Money is no Longer the Only Currency.

With current thinking suggesting that traditional reward structures are no longer appropriate as they encourage myopic thinking, Paul Quigley demonstrates how Shasun is using various motivational tools to help drive productivity.

As Head of Technical Services (R&D) at Shasun Pharma Solutions Ltd., Paul’s focus is on motivating his team. A ‘very employable’ group of people with invaluable skill sets, even in this economy Paul is conscious of the need to keep his people motivated in order to keep them. ‘Ours is a hi-tech field so I try to challenge them a lot and set them targets that will encourage them to take ownership of situations. Many are PhD chemists so they are competent and ambitious people looking to continuously develop themselves.’

Paul believes that his team is motivated by a variety of factors and is confident about what Shasun can offer its people to hold their interest. ‘We’re not a huge company but we can incentivise our folk in different ways.’ As would be expected, Shasun provides a number of training options and develops skill sets across different projects whilst enhancing peoples’ technical skills. The company also uses a career ladder within Technical Services that allows chemists to advance to the role of Senior Scientist and then aspire to be one of four Laboratory Project Managers.

But, thanks to its structure, Shasun also has the opportunity to be more creative in its offerings. Being a part of an Indian operation means that Shasun is in a unique position to offer its people international exposure through voluntary secondments in its Indian sites, and have its Indian counterparts come to England to share their knowledge and skills.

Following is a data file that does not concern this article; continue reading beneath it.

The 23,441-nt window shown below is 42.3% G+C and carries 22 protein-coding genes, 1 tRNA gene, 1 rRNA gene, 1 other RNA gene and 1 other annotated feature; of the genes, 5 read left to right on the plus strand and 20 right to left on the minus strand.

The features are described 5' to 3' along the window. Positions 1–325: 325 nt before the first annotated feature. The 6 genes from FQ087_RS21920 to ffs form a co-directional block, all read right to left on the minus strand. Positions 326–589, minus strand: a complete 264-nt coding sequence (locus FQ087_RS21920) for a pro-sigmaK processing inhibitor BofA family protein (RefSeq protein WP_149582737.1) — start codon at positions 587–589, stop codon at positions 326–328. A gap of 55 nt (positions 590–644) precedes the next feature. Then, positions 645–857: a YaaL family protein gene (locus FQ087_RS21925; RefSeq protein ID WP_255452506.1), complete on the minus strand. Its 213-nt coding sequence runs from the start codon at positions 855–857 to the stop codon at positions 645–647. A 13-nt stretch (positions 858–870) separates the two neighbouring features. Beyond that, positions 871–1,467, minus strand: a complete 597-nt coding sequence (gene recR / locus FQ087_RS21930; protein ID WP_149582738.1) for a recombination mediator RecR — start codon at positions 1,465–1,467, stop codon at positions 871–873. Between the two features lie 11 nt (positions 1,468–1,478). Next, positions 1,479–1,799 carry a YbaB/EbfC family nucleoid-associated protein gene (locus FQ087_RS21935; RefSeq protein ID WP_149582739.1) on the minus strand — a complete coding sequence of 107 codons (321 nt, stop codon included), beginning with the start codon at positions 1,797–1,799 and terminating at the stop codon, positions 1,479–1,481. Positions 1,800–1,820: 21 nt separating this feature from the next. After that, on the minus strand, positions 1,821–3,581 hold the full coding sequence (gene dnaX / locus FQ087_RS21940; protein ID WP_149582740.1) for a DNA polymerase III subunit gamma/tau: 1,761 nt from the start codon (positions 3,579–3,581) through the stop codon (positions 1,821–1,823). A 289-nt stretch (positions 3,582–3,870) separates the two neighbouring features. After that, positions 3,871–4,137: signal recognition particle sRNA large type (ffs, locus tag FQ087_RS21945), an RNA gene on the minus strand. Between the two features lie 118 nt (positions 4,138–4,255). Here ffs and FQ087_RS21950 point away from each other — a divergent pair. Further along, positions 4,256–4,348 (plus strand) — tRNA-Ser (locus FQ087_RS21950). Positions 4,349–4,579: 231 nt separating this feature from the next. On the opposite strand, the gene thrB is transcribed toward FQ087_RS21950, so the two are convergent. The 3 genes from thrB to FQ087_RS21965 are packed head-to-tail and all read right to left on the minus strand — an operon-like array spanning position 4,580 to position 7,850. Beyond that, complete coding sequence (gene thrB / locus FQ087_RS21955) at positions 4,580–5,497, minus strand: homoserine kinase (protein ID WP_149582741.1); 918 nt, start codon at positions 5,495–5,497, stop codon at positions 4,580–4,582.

While Shasun stands out within the industry from a technical perspective, it also recognises the importance of ‘soft skills’.

We’re a contract service company in a high service field so the people we put in front of our customers have to be able to comfortably and easily communicate our ideas and products. We’re aware of this right at the onset of the recruitment process which aims to test a candidate from both technical and interpersonal skills perspectives.”

While Paul hangs on tightly to his team against the competition, he understands that there needs to be room to move within the company, and encourages promotion and diversification within Shasun. Technical Services in Shasun is recognised as the breeding ground for opportunities elsewhere in the company. Whilst some chemists prefer a career ‘at the bench’, others take up their chance to move within the company. With most vacancies initially advertised internally, chemists applying for these positions can move to a variety of disciplines, including New Product Introduction, Manufacturing, Process Support, Health and Safety, and Commercial.

Strangely, with all this people insight, Paul has no HR background. In describing himself Paul says right off, ‘I’m an Irishman’, as if that explained everything (and maybe it does). With a PhD from the University of Dublin, Paul left Ireland in the late ‘80s when its economy was a ‘basket case’. There followed much to-ing and fro-ing between England and Ireland, until he moved to NE England in 2001. With various family members already located there, he and his wife soon settled.

‘I’ve not regretted it at all. I’m very happy at Shasun. There’s lots of potential here and a bit of a buzz, actually. It’s been difficult of course and we suffered with the credit crunch like many of our peers, but our Indian parent has supported us throughout and as things improve I’m very excited about the company’s future. We’ve had to make some tough choices but I expect this past financial year to be one of the very best in decades. It’s a tough world out there but I’ll wait to see what happens. I’m an Irishman…’

 

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